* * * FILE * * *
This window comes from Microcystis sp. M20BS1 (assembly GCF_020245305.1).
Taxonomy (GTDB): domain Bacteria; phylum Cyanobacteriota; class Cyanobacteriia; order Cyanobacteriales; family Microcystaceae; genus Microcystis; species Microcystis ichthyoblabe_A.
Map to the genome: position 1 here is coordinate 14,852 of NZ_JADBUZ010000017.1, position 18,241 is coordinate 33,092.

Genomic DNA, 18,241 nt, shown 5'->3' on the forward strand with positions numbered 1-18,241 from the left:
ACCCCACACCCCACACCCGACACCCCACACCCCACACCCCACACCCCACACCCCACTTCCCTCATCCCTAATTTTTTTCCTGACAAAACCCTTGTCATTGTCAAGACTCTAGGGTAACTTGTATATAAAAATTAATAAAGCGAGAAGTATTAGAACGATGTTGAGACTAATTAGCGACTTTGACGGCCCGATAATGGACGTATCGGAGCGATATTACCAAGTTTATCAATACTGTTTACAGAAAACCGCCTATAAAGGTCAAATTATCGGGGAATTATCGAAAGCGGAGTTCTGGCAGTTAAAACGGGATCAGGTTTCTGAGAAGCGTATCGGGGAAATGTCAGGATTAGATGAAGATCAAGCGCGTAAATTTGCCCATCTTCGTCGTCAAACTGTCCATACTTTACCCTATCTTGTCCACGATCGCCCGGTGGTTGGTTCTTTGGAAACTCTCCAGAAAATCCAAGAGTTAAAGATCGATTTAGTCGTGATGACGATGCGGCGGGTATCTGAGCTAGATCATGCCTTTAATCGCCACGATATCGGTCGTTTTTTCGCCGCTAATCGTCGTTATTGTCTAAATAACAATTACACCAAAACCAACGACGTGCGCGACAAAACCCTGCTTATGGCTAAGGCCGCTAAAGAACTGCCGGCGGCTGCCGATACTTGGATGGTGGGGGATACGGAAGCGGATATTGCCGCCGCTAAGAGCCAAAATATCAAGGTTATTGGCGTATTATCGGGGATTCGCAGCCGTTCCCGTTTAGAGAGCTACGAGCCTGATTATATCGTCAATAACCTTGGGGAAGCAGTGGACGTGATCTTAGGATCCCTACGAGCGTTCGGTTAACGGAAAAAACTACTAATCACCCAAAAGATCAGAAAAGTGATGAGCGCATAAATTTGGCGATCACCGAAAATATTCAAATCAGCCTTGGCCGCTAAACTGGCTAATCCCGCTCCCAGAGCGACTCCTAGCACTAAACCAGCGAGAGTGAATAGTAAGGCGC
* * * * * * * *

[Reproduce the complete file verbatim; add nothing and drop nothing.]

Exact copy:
This window comes from Microcystis sp. M20BS1 (assembly GCF_020245305.1).
Taxonomy (GTDB): domain Bacteria; phylum Cyanobacteriota; class Cyanobacteriia; order Cyanobacteriales; family Microcystaceae; genus Microcystis; species Microcystis ichthyoblabe_A.
Map to the genome: position 1 here is coordinate 14,852 of NZ_JADBUZ010000017.1, position 18,241 is coordinate 33,092.

Genomic DNA, 18,241 nt, shown 5'->3' on the forward strand with positions numbered 1-18,241 from the left:
ACCCCACACCCCACACCCGACACCCCACACCCCACACCCCACACCCCACACCCCACTTCCCTCATCCCTAATTTTTTTCCTGACAAAACCCTTGTCATTGTCAAGACTCTAGGGTAACTTGTATATAAAAATTAATAAAGCGAGAAGTATTAGAACGATGTTGAGACTAATTAGCGACTTTGACGGCCCGATAATGGACGTATCGGAGCGATATTACCAAGTTTATCAATACTGTTTACAGAAAACCGCCTATAAAGGTCAAATTATCGGGGAATTATCGAAAGCGGAGTTCTGGCAGTTAAAACGGGATCAGGTTTCTGAGAAGCGTATCGGGGAAATGTCAGGATTAGATGAAGATCAAGCGCGTAAATTTGCCCATCTTCGTCGTCAAACTGTCCATACTTTACCCTATCTTGTCCACGATCGCCCGGTGGTTGGTTCTTTGGAAACTCTCCAGAAAATCCAAGAGTTAAAGATCGATTTAGTCGTGATGACGATGCGGCGGGTATCTGAGCTAGATCATGCCTTTAATCGCCACGATATCGGTCGTTTTTTCGCCGCTAATCGTCGTTATTGTCTAAATAACAATTACACCAAAACCAACGACGTGCGCGACAAAACCCTGCTTATGGCTAAGGCCGCTAAAGAACTGCCGGCGGCTGCCGATACTTGGATGGTGGGGGATACGGAAGCGGATATTGCCGCCGCTAAGAGCCAAAATATCAAGGTTATTGGCGTATTATCGGGGATTCGCAGCCGTTCCCGTTTAGAGAGCTACGAGCCTGATTATATCGTCAATAACCTTGGGGAAGCAGTGGACGTGATCTTAGGATCCCTACGAGCGTTCGGTTAACGGAAAAAACTACTAATCACCCAAAAGATCAGAAAAGTGATGAGCGCATAAATTTGGCGATCACCGAAAATATTCAAATCAGCCTTGGCCGCTAAACTGGCTAATCCCGCTCCCAGAGCGACTCCTAGCACTAAACCAGCGAGAGTGAATAGTAAGGCGC